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ELIAS, Noel,
SANZE, Fatma,



Technology Planning is the process of planning the technical evolution of a program or system to
achieve its future vision or end-state. Technology planning may include desired customer
outcomes, technology forecasting and schedule projections, technology maturation requirements
and planning, and technology insertion points. The goal is a defined technical end-state enabled
by technology insertion over time. Note that sometimes this is referred to as "strategic technical
planning" (STP) applied at a program level, although the preferred use of the STP term is at the
enterprise or portfolio level.
A technology plan is a key enabler for the systems engineering function. Based on the future
mission or business needs, it defines a desired technical end-state to evolve toward. Because that
end-state may not be achievable with current technology, it is important to determine which
technologies are available now, which technologies are in development, including their maturity
levels, and which technologies do not yet exist. This helps influence an investment strategy that
can focus and push the "state-of-the-art," and it helps define requirements that are not achievable
at all or may be cost-prohibitive.
Technologies requiring further investment and maturation should be assessed as part of the
technical planning process. Appropriate risk should be assigned to technologies assessed as
immature, with the need for concomitant mitigation plans. Technologies that have been in the
research and development (R&D) phase for an extended period (over five years) should be
assessed for the maturation trend to determine if additional investment would significantly
improve the maturity.
At a minimum, the plan should include identification of all technology being brought to bear for
the solutions, the maturation and trend of applicable technologies (forecast), insertion points,
required investments, and dependencies.
Things to considers before starting any technology plan are
Vision, Goals and Objectives
Components of the project in terms of needs to achieve the vision
Specifications for your system requirements
Financial estimates,
Action plan and

Time table for the project

If you want to implementing a technology plan here are some process you should include.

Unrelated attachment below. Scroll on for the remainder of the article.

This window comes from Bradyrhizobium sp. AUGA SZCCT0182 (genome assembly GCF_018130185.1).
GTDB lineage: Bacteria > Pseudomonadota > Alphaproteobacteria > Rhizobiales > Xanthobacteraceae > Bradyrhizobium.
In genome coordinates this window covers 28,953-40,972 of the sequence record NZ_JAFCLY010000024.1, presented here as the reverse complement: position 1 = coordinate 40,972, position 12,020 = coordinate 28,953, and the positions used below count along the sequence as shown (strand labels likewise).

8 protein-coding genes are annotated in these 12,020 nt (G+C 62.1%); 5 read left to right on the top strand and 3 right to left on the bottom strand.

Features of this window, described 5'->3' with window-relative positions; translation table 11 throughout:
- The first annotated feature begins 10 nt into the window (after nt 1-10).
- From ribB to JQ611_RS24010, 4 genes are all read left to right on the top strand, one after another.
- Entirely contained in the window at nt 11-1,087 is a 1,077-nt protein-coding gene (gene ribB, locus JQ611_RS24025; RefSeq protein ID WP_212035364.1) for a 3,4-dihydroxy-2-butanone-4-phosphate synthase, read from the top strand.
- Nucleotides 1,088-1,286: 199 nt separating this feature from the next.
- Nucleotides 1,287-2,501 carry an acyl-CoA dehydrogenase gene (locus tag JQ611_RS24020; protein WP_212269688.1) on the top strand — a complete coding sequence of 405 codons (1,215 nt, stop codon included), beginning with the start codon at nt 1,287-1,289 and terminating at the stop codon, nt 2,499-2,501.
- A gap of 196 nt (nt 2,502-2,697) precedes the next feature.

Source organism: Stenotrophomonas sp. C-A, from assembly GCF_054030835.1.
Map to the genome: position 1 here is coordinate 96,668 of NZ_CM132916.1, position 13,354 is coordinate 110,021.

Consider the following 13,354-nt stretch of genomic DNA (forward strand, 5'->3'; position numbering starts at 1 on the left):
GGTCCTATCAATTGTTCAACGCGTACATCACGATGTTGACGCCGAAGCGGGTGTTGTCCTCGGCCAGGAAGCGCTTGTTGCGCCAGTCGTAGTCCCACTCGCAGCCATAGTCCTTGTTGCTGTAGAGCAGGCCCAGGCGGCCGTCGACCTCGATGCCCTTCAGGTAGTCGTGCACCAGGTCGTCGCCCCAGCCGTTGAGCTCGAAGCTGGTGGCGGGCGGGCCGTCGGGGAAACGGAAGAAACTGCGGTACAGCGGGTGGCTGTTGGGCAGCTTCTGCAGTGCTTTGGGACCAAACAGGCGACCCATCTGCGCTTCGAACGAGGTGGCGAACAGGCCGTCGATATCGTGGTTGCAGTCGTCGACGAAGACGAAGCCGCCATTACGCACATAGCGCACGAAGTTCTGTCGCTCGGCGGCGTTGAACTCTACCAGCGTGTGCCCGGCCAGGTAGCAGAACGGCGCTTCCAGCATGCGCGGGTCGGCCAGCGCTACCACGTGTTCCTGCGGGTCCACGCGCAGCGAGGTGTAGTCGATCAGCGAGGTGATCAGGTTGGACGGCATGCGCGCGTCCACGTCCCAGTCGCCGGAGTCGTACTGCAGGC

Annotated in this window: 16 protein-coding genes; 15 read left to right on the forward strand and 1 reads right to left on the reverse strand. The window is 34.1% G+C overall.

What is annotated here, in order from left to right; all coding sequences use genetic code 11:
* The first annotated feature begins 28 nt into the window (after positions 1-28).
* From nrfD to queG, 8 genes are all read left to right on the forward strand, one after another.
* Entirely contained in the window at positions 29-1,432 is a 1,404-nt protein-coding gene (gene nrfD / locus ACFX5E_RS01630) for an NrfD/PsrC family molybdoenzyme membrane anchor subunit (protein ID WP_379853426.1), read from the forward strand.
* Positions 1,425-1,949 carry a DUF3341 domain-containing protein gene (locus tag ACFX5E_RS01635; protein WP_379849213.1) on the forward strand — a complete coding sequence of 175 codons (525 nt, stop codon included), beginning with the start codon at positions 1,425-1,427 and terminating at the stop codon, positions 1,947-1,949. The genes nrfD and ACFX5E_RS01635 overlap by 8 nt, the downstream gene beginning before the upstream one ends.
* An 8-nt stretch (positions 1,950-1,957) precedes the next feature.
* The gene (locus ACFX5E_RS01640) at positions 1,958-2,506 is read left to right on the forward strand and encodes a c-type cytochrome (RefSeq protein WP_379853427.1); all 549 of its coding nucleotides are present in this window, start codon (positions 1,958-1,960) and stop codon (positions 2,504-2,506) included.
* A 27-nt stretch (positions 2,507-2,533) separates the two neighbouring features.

1. Evaluate the environment for innovative uses of technology. What is changing in the
environment that needs to be taken into account or can be exploited? Where industry
headed and what are its technology roadmaps?
2. Define desired results. Where does the organization want to be within a planning horizon,
usually 510 years? Envision the future as if it were today, and then work back to the
3. Identify the core technologies needed for meeting the vision and focus on those first.
Assess the risks for maturation and focus on investment and mitigation. If the risk is very
high, the choice is to wait and depend on the "bleeding edge," or embark on a serious
investment program. The criticality of the technology and/or mission will drive this
choice. If it is indeed a core technology and critical to the success of achieving the endstate, significant investment will need to be applied to buy down the risk. One example of
this is the government choosing to invest heavily in cyber security.
4. Identify the remaining technologies applicable to the mission or business area end-state.
But, don't become enamored with technology for technology's sake! Keep it simple and
focused on the end-state.
A technology plan can create a great path to guide the library and make sure that the mission is

Funding: A technology plan is great tool to show funders such as the library board or the
city/county to demonstrate that the library has thoroughly considered why and what is
needed to serve both the community and the staff.

Mission-driven decisions: The mission statement for your library should guide the
efforts and plans that are included in your technology plan. By selecting projects that
fulfill the mission, the library makes the best use of funding and staff time.

Save money: Definitely a priority for most libraries! By planning in advance, the library
can be thoughtful about the process and really consider the impact of decisions. It creates
the framework for deciding what the library really needs and which equipment to
purchase and how best to spend library dollars.

Documentation for future staff members: A technology plan is a great way to leave a
path for future employees that will need to be involved in technology decisions. New
directors or technology specialists can use an existing technology plan to get a sense of
what the library is trying to accomplish and what projects are currently in progress or on
the horizon.

Helps to create staff/board buy-in for support: People like to be kept in the loop about
future projects and a technology plan provides the framework for that conversation. By
sharing the plans with these stakeholders, the library can create more open
communication about technology futures.
We conclude that, In order for an organization to fulfill its mission and goals, it is
important that, all staffs be provided with the necessary support and training opportunities
to enable them to undertake their roles to the highest standard. The plan will provide
training and educational opportunities for professional and personal development to relate
to technology plan activities.

Wikipedia, the free encyclopedia
CC2SG Technology Planning Team, October 5, 2005, COCOM C2 Systems Group Technical
Planning Process.
MITRE Mission Planning Team, November 2006, JMPS Strategic Technical Plan Version 3.0.
Byrne, R., June 2, 2005, A Net centric Strategic Technical Plan (STP).
Swarz, R. and J. DeRosa, 2006, A Framework for Enterprise Systems Engineering Processes,
The MITRE Corporation.